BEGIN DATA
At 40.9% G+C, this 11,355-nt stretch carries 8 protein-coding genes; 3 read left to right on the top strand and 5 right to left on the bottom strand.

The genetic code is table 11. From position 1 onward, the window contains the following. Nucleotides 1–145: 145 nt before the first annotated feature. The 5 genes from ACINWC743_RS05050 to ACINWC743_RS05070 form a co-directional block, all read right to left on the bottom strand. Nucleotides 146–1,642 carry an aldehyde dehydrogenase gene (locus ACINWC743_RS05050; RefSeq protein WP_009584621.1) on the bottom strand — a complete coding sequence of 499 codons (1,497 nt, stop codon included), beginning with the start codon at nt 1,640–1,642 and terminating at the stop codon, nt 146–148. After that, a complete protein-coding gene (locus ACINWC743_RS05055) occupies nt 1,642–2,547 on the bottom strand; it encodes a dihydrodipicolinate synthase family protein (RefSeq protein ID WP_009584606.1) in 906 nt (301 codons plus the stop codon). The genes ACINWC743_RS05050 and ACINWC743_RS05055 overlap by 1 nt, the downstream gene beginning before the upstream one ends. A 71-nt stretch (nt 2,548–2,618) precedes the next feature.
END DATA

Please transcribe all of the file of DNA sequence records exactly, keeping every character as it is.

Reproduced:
At 40.9% G+C, this 11,355-nt stretch carries 8 protein-coding genes; 3 read left to right on the top strand and 5 right to left on the bottom strand.

The genetic code is table 11. From position 1 onward, the window contains the following. Nucleotides 1–145: 145 nt before the first annotated feature. The 5 genes from ACINWC743_RS05050 to ACINWC743_RS05070 form a co-directional block, all read right to left on the bottom strand. Nucleotides 146–1,642 carry an aldehyde dehydrogenase gene (locus ACINWC743_RS05050; RefSeq protein WP_009584621.1) on the bottom strand — a complete coding sequence of 499 codons (1,497 nt, stop codon included), beginning with the start codon at nt 1,640–1,642 and terminating at the stop codon, nt 146–148. After that, a complete protein-coding gene (locus ACINWC743_RS05055) occupies nt 1,642–2,547 on the bottom strand; it encodes a dihydrodipicolinate synthase family protein (RefSeq protein ID WP_009584606.1) in 906 nt (301 codons plus the stop codon). The genes ACINWC743_RS05050 and ACINWC743_RS05055 overlap by 1 nt, the downstream gene beginning before the upstream one ends. A 71-nt stretch (nt 2,548–2,618) precedes the next feature.